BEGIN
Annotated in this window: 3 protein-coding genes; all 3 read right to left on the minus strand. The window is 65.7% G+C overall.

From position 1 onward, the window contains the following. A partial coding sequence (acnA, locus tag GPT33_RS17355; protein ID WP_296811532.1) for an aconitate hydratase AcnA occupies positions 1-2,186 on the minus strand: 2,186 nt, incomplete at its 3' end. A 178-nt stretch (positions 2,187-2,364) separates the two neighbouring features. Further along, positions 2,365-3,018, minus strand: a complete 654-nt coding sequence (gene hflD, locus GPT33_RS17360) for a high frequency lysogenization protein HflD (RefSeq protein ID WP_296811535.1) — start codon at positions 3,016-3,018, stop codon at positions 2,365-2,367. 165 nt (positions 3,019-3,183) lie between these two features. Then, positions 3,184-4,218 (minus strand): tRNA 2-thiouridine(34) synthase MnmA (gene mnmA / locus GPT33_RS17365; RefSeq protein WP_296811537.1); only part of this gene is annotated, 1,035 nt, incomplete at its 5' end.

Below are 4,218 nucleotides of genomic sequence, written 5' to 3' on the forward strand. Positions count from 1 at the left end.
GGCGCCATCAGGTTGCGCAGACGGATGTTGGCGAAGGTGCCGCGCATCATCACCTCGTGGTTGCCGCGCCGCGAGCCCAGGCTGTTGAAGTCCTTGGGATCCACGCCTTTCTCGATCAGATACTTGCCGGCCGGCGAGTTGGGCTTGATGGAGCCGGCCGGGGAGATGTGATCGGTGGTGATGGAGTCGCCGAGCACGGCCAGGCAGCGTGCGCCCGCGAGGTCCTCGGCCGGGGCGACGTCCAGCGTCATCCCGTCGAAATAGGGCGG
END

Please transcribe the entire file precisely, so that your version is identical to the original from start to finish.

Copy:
Annotated in this window: 3 protein-coding genes; all 3 read right to left on the minus strand. The window is 65.7% G+C overall.

From position 1 onward, the window contains the following. A partial coding sequence (acnA, locus tag GPT33_RS17355; protein ID WP_296811532.1) for an aconitate hydratase AcnA occupies positions 1-2,186 on the minus strand: 2,186 nt, incomplete at its 3' end. A 178-nt stretch (positions 2,187-2,364) separates the two neighbouring features. Further along, positions 2,365-3,018, minus strand: a complete 654-nt coding sequence (gene hflD, locus GPT33_RS17360) for a high frequency lysogenization protein HflD (RefSeq protein ID WP_296811535.1) — start codon at positions 3,016-3,018, stop codon at positions 2,365-2,367. 165 nt (positions 3,019-3,183) lie between these two features. Then, positions 3,184-4,218 (minus strand): tRNA 2-thiouridine(34) synthase MnmA (gene mnmA / locus GPT33_RS17365; RefSeq protein WP_296811537.1); only part of this gene is annotated, 1,035 nt, incomplete at its 5' end.

Below are 4,218 nucleotides of genomic sequence, written 5' to 3' on the forward strand. Positions count from 1 at the left end.
GGCGCCATCAGGTTGCGCAGACGGATGTTGGCGAAGGTGCCGCGCATCATCACCTCGTGGTTGCCGCGCCGCGAGCCCAGGCTGTTGAAGTCCTTGGGATCCACGCCTTTCTCGATCAGATACTTGCCGGCCGGCGAGTTGGGCTTGATGGAGCCGGCCGGGGAGATGTGATCGGTGGTGATGGAGTCGCCGAGCACGGCCAGGCAGCGTGCGCCCGCGAGGTCCTCGGCCGGGGCGACGTCCAGCGTCATCCCGTCGAAATAGGGCGG